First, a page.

Back In Action
Follow six co-workers as they attempt to make an office documentary on the importance of back safety. Using a humorous approach, Back in Action seeks to engage viewers and keep the material fresh.
Help improve awareness and cultivate individual responsibility when it comes to back safety issues in general industry. This program covers basic anatomy of the back, warning signs of potential injury, risk factors, and most importantly, preventative measures.
Show your employees how proper lifting techniques and a pro-active health regimen can go a long way toward maintaining a properly aligned spine, a strong core and better quality of life. In turn, these could help reduce costs in the future to individuals and your organization.
- Back injuries can cost businesses more than $12 billion annually in direct costs. (Liberty Mutual Workplace Safety Index)
- Three out of four injuries to the lower back occur while lifting. (Bureau of Labor Statistics).
- More than one million workers nationwide suffer back injuries each year. (Bureau of Labor Statistics)
- The back is comprised of 33 bones called vertebrae. In between each vertebra is a disc. A disc is like a jelly doughnut, tough on the outside and soft on the inside and acts like a hydraulic shock absorber.
- The structure of the bones and discs is designed to be both strong and flexible.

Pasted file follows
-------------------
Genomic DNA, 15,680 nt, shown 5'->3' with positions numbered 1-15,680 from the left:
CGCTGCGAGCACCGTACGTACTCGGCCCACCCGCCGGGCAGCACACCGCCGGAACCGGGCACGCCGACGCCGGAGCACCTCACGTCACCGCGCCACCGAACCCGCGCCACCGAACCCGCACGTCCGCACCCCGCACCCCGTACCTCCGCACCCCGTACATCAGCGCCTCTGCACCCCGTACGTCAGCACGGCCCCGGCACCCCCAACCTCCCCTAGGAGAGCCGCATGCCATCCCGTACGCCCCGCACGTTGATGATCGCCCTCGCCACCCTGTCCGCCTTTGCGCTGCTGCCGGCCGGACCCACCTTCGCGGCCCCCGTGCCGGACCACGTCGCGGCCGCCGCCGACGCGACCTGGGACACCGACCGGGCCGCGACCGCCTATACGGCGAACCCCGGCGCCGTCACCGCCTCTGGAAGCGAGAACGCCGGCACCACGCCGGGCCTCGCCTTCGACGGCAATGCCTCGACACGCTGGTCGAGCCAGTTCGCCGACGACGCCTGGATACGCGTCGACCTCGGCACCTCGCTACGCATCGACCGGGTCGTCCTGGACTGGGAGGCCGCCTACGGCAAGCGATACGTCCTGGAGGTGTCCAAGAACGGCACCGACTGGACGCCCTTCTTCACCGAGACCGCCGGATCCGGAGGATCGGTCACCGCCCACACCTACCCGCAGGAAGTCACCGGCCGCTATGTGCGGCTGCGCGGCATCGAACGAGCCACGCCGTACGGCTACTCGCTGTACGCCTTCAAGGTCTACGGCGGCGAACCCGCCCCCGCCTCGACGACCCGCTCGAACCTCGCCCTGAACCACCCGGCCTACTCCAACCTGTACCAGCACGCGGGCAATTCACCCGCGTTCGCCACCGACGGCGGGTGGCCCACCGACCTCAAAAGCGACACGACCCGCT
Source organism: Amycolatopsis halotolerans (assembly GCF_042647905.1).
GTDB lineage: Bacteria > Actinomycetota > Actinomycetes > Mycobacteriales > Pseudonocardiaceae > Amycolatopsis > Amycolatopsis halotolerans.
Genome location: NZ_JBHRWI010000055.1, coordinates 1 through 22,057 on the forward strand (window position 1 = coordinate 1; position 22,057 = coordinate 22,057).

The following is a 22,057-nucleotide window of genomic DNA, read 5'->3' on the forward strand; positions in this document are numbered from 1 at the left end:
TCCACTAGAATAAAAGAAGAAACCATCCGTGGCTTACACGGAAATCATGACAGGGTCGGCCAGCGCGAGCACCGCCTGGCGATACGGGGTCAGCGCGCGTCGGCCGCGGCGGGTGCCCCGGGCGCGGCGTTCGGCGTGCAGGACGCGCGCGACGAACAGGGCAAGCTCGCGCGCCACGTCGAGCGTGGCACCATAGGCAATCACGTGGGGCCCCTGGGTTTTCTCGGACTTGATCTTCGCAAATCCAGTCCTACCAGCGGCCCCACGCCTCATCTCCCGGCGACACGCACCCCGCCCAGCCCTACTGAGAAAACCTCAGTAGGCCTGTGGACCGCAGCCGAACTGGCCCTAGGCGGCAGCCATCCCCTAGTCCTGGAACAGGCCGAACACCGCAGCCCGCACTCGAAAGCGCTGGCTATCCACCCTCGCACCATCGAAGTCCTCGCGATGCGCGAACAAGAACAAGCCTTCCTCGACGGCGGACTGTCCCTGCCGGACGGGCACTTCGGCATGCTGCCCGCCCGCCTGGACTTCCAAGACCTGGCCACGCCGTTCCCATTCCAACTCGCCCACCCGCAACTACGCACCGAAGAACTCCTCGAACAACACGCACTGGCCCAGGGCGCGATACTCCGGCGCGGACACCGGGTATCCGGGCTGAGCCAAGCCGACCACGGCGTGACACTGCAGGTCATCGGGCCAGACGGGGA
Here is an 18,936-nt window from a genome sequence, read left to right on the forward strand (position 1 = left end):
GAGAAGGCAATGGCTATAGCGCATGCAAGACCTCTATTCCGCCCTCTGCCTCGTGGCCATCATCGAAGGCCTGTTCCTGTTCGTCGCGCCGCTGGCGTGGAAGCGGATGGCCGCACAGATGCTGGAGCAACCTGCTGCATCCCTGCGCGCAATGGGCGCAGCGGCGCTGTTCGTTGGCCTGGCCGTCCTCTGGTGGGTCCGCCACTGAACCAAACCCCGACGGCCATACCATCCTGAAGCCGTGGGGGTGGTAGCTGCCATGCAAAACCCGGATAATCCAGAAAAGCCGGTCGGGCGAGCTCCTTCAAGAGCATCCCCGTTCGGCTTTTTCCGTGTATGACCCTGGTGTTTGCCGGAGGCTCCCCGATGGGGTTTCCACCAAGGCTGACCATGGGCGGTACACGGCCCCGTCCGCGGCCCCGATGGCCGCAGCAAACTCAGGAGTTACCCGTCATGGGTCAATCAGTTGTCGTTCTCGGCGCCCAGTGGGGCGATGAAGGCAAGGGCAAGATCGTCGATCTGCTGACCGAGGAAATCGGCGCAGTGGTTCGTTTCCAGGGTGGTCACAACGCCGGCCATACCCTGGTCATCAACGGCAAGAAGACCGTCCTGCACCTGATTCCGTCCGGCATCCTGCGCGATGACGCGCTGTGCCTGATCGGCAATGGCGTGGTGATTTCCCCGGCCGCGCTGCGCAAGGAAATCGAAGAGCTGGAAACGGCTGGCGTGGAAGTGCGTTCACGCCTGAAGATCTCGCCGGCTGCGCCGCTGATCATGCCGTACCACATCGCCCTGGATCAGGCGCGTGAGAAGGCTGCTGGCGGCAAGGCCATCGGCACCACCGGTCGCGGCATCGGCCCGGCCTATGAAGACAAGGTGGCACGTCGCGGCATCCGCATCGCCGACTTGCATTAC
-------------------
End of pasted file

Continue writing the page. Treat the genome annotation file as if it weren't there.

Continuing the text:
- The spinal cord carries messages from our brain to our muscles. In its neutral position, your spinal cord is curved like an "S". It is important to maintain this S-curve when lifting, sitting, or standing.
When it comes to your back, pain is not gain. Pain is a warning sign and should be heeded. Examples include:
- Pain when attempting to assume normal posture
- Pain when standing or rising from a seated position
- Recurrent pain
- Limited range of motion.
Risk factors are behaviors and individual variables that put you at risk for back injury. Examples include:
- Frequent repetitive movements
- Awkward positions like twisting or bending while lifting
- Pulling instead of pushing a load
- Overall physical fitness.
Use proper techniques (lifting, sitting, loading). Size up your load. If it's too big, see if you can break it down. Survey your route. Keep your work area free of clutter and all pathways clear. In addition -- good nutrition, overall physical fitness, and stretching exercises can affect the health and mobility of your spine.
An incident with your back could have an effect on wages, family time, and quality of life. By understanding the way your back works and the risks and warning signs associated with injury, you can 'take back' your back and stay in action.